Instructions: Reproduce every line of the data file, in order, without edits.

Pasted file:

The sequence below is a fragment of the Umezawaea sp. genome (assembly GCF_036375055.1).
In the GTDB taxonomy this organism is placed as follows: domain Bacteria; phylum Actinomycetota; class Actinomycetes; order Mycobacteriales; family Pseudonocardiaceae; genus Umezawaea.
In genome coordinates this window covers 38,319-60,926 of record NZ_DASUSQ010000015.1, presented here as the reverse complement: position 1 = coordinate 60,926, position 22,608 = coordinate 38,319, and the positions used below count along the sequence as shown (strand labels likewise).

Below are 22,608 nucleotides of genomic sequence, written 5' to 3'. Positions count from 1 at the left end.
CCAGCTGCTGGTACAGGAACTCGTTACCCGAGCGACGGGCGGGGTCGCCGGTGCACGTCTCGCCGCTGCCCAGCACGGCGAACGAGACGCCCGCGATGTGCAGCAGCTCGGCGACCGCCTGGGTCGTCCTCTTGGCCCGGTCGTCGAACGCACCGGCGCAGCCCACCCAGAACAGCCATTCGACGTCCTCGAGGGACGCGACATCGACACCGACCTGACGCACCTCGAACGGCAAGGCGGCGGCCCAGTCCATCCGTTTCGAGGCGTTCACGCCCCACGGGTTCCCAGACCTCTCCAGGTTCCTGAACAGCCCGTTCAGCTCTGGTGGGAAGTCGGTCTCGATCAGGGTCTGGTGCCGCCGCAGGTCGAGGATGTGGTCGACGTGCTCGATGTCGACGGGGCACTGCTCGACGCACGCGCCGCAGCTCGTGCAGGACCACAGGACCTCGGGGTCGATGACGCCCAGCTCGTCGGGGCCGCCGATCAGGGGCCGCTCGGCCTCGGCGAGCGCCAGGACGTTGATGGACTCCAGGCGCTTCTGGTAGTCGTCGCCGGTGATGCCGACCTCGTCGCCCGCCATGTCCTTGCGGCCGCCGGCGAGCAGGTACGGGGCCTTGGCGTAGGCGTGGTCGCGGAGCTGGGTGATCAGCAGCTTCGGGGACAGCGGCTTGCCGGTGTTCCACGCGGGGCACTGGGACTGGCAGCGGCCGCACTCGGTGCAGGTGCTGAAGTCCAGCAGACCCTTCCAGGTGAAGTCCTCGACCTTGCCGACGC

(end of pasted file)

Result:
The sequence below is a fragment of the Umezawaea sp. genome (assembly GCF_036375055.1).
In the GTDB taxonomy this organism is placed as follows: domain Bacteria; phylum Actinomycetota; class Actinomycetes; order Mycobacteriales; family Pseudonocardiaceae; genus Umezawaea.
In genome coordinates this window covers 38,319-60,926 of record NZ_DASUSQ010000015.1, presented here as the reverse complement: position 1 = coordinate 60,926, position 22,608 = coordinate 38,319, and the positions used below count along the sequence as shown (strand labels likewise).

Below are 22,608 nucleotides of genomic sequence, written 5' to 3'. Positions count from 1 at the left end.
CCAGCTGCTGGTACAGGAACTCGTTACCCGAGCGACGGGCGGGGTCGCCGGTGCACGTCTCGCCGCTGCCCAGCACGGCGAACGAGACGCCCGCGATGTGCAGCAGCTCGGCGACCGCCTGGGTCGTCCTCTTGGCCCGGTCGTCGAACGCACCGGCGCAGCCCACCCAGAACAGCCATTCGACGTCCTCGAGGGACGCGACATCGACACCGACCTGACGCACCTCGAACGGCAAGGCGGCGGCCCAGTCCATCCGTTTCGAGGCGTTCACGCCCCACGGGTTCCCAGACCTCTCCAGGTTCCTGAACAGCCCGTTCAGCTCTGGTGGGAAGTCGGTCTCGATCAGGGTCTGGTGCCGCCGCAGGTCGAGGATGTGGTCGACGTGCTCGATGTCGACGGGGCACTGCTCGACGCACGCGCCGCAGCTCGTGCAGGACCACAGGACCTCGGGGTCGATGACGCCCAGCTCGTCGGGGCCGCCGATCAGGGGCCGCTCGGCCTCGGCGAGCGCCAGGACGTTGATGGACTCCAGGCGCTTCTGGTAGTCGTCGCCGGTGATGCCGACCTCGTCGCCCGCCATGTCCTTGCGGCCGCCGGCGAGCAGGTACGGGGCCTTGGCGTAGGCGTGGTCGCGGAGCTGGGTGATCAGCAGCTTCGGGGACAGCGGCTTGCCGGTGTTCCACGCGGGGCACTGGGACTGGCAGCGGCCGCACTCGGTGCAGGTGCTGAAGTCCAGCAGACCCTTCCAGGTGAAGTCCTCGACCTTGCCGACGC